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Alcatel-Lucent Slumps on Operating Loss as Sales Trail Estimates

Alcatel-Lucent SA Chief Executive Officer Ben Verwaayen
Ben Verwaayen, chief executive officer of Alcatel-Lucent SA. Photographer: Scott Eells/Bloomberg

Alcatel-Lucent SA, France’s largest telecommunications equipment supplier, dropped as much as 17 percent after reporting a first-quarter loss and as sales missed estimates because European clients withheld spending.

The operating loss, adjusted for some items, was 221 million euros ($292 million), after a year-earlier profit of 4 million euros, the Paris-based company said today. Revenue fell 12 percent to 3.21 billion euros, partly reflecting the sale of call-center software unit Genesys. Analysts had projected sales of 3.24 billion euros.

Chief Executive Officer Ben Verwaayen is struggling to keep the company profitable after Alcatel-Lucent in February reported its first annual net income in six years, marking the end of his three-year turnaround plan. Alcatel-Lucent and Nokia Siemens Networks are cutting jobs to catch up with Ericsson AB and Huawei Technologies Co. and cushion a slowdown in spending on network equipment.

“Look to the euro crisis all around us, that has an impact,” Chief Executive Officer Ben Verwaayen said on a conference call. “It’s a serious issue to factor in and a good reason to be cautious.”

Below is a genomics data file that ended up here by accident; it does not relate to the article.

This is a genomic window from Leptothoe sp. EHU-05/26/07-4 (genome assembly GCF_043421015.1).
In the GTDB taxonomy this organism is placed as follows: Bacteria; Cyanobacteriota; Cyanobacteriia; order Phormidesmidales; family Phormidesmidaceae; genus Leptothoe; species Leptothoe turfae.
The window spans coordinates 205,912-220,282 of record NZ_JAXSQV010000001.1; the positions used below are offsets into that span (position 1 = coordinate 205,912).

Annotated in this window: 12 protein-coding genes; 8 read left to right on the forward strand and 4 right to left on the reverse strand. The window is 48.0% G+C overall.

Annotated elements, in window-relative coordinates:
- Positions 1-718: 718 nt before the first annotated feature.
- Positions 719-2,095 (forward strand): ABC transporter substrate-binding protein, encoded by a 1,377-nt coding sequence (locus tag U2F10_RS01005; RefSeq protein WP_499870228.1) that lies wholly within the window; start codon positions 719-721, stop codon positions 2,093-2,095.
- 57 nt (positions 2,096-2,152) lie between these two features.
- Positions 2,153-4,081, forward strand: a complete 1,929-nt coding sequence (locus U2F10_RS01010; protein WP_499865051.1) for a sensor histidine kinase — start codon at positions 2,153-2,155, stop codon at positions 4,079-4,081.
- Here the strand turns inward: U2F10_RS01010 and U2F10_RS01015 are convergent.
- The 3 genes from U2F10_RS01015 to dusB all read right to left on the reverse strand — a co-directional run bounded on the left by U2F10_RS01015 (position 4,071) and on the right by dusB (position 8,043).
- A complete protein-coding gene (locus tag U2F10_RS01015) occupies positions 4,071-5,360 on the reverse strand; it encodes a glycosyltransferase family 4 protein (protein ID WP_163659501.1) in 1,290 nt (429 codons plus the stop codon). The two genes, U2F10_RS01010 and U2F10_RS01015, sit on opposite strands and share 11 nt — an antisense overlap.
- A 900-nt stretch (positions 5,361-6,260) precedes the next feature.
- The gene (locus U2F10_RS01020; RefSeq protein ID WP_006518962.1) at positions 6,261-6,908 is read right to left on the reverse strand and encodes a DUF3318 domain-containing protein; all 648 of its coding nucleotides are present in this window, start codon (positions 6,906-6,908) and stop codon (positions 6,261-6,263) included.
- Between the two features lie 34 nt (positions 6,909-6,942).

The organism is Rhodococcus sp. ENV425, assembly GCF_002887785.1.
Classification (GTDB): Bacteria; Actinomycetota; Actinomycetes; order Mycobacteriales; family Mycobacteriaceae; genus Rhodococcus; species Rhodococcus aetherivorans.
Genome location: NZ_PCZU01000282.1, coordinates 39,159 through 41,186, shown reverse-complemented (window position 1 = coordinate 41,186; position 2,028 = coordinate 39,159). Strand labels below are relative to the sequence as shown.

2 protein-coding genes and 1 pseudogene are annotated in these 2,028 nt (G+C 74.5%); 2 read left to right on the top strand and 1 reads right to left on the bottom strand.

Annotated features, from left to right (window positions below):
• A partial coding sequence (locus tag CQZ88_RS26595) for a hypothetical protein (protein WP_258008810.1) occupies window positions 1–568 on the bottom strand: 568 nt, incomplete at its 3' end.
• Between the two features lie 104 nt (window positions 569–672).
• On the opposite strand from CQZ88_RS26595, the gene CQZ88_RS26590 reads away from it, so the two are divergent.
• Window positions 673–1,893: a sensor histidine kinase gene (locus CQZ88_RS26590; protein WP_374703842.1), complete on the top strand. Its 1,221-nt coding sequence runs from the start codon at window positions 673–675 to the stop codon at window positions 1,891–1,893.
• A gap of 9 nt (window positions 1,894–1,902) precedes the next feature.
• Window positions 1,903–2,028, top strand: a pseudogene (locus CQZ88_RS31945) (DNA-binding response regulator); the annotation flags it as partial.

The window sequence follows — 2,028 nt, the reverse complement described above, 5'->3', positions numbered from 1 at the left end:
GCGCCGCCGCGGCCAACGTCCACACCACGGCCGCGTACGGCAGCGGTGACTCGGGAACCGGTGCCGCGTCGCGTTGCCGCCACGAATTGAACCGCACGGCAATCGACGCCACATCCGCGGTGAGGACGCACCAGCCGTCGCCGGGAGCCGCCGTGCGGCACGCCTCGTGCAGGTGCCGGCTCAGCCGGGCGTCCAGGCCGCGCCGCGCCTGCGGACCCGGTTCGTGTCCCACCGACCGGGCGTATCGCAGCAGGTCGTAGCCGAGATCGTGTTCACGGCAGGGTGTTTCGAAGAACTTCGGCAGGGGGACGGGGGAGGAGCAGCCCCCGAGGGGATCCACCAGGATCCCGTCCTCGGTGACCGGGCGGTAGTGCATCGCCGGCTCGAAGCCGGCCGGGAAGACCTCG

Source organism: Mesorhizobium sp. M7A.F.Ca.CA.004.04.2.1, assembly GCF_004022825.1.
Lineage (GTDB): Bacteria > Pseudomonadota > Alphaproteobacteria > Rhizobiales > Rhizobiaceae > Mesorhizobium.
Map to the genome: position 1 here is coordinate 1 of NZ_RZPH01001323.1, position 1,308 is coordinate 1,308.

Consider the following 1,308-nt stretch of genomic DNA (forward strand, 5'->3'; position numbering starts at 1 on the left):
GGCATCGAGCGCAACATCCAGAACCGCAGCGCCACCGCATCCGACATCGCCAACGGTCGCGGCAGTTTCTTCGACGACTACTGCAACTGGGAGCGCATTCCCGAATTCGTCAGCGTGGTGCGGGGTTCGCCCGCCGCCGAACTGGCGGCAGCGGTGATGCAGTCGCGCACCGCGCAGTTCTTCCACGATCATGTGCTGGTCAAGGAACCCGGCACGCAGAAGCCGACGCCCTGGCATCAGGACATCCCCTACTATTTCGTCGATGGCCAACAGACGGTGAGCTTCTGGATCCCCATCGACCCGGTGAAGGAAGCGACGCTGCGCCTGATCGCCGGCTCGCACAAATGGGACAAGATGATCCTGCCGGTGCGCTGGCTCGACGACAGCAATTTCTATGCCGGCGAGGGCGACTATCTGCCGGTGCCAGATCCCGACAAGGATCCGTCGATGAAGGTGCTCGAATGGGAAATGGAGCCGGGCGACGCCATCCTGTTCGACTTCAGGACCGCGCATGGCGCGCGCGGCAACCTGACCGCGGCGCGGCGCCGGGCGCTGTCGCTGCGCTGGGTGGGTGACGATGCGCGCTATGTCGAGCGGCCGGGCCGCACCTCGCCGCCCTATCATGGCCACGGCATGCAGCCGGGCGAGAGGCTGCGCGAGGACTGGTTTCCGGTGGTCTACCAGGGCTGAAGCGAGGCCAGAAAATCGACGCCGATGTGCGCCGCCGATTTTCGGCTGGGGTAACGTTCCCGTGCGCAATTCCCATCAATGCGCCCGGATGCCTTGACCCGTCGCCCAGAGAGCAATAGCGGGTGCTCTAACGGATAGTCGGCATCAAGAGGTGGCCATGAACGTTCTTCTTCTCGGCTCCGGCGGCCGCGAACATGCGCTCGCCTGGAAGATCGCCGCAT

Nokia Oyj last week reported a first-quarter operating loss of 1.34 billion euros, burdened by charges of 772 million euros for the unprofitable equipment venture with Siemens AG. Nokia Siemens, which announced plans in November to eliminate 17,000 jobs, or about 23 percent of its workforce, has been unprofitable in all but two quarters since it was set up in April 2007.

Alcatel-Lucent intends to eliminate as many as 1,800 positions in Europe through firings and relocation, a union official said in February. The company -- formed by the 2006 merger of Alcatel SA and Lucent Technologies -- last quarter also reached an agreement to license its 29,000 patents through syndicate RPX Corp.

Alcatel-Lucent’s patents include voice-recognition and videoconferencing technology and the license agreement is similar to a strategy that Ericsson adopted to counter a slowdown in spending by phone operators.

Alcatel-Lucent fell 12 percent to 1.29 euros at 10:34 a.m. in Paris, paring the gain this year to 6.8 percent and giving the company a market value of 3 billion euros.

Ericsson, the world’s largest maker of wireless networks, yesterday reported gross profit margins that topped analysts’ estimates, while net income more than doubled after the Swedish company sold a stake in its handset venture with Sony Corp.

Asset Sales

First-quarter net income at Alcatel-Lucent was 398 million euros, boosted by gains from the sale of Genesys, which was completed in February. Alcatel-Lucent today confirmed its February forecast for a rising profit margin this year.

The gross profit margin, or the percentage of revenue left after deducting costs of goods sold, fell 5 percentage points to

30.3 percent from a year earlier, Alcatel-Lucent said. The company sold fewer products and faced weaker demand for its more profitable services, while it spent about 1.2 billion euros on administrative, selling and research expenses.

First-quarter margins would be “a low point of the year,” Chief Financial Officer Paul Tufano said on the call. “We expect margin improvement in the second quarter and the second half.”

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